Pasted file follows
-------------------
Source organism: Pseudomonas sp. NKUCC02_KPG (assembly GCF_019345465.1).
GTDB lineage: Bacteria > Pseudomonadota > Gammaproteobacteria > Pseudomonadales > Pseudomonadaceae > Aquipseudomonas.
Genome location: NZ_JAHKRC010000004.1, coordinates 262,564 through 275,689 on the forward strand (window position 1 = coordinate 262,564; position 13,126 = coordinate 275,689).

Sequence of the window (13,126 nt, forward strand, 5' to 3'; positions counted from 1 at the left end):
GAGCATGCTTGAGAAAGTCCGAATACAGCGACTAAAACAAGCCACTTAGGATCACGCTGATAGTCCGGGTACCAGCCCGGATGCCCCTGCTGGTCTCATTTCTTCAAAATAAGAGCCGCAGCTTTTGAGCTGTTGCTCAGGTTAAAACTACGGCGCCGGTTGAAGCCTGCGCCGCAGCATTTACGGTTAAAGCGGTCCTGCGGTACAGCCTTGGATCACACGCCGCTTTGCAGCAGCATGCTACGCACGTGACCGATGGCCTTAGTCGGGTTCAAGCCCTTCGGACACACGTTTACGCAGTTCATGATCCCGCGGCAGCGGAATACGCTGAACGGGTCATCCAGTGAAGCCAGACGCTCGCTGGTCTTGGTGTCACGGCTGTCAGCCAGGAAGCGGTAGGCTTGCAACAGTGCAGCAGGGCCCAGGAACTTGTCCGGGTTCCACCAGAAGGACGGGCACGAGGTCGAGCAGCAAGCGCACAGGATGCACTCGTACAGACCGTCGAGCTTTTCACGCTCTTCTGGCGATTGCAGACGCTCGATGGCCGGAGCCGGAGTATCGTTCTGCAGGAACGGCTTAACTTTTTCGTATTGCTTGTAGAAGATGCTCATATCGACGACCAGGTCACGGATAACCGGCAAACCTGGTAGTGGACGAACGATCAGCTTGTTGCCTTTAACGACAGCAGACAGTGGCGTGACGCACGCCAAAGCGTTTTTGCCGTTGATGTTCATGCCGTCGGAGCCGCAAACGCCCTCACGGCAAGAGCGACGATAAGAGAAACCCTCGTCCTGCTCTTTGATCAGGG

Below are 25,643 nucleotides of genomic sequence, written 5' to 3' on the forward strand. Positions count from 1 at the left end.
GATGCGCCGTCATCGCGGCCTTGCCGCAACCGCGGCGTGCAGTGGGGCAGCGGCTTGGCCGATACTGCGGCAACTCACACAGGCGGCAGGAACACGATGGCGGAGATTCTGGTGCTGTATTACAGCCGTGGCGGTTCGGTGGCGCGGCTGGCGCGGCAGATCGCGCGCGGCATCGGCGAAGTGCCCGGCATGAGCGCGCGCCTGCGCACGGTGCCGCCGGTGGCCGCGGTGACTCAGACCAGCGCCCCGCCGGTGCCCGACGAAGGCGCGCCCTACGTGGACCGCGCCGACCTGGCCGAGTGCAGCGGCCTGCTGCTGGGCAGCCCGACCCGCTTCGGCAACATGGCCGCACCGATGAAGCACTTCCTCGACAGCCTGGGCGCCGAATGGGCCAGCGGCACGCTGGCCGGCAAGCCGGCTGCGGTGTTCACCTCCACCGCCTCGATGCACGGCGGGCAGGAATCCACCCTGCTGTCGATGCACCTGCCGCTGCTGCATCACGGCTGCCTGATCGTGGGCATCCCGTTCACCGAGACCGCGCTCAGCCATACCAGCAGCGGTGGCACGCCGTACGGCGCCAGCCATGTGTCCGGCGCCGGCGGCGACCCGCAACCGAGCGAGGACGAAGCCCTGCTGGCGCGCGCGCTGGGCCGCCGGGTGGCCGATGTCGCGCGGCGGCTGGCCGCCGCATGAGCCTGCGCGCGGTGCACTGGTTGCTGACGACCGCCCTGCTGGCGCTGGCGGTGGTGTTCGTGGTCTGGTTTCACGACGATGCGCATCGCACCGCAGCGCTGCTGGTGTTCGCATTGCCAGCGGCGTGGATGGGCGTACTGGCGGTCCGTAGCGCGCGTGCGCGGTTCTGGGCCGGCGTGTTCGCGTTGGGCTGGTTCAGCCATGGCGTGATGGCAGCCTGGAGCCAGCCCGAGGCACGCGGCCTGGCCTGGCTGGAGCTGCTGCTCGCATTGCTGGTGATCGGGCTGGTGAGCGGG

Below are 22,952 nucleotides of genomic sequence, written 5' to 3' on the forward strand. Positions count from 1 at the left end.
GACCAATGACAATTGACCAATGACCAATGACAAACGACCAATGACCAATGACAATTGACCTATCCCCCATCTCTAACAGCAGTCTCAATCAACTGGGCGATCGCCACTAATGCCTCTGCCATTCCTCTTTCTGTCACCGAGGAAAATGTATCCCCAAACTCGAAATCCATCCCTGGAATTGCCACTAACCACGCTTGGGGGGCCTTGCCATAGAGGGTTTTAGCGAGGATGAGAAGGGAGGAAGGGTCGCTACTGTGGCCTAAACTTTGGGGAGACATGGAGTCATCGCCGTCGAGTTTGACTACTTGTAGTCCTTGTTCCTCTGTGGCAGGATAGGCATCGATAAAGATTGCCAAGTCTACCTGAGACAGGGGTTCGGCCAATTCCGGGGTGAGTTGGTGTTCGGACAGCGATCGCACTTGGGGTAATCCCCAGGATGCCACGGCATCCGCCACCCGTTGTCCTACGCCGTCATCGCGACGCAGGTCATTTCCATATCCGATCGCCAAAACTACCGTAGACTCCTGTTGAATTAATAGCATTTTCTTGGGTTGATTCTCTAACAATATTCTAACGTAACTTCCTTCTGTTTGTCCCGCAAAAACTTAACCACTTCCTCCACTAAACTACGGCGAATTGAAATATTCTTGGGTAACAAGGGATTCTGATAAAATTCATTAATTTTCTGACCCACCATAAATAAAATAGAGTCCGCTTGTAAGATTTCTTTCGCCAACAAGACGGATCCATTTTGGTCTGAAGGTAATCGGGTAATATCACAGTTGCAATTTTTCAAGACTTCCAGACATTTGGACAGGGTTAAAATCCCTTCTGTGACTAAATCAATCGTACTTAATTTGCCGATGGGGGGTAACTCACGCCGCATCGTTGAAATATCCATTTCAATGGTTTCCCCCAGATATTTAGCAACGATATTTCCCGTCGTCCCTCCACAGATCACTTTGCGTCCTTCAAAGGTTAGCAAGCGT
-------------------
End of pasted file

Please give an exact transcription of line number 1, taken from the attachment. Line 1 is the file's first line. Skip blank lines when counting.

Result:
Source organism: Pseudomonas sp. NKUCC02_KPG (assembly GCF_019345465.1).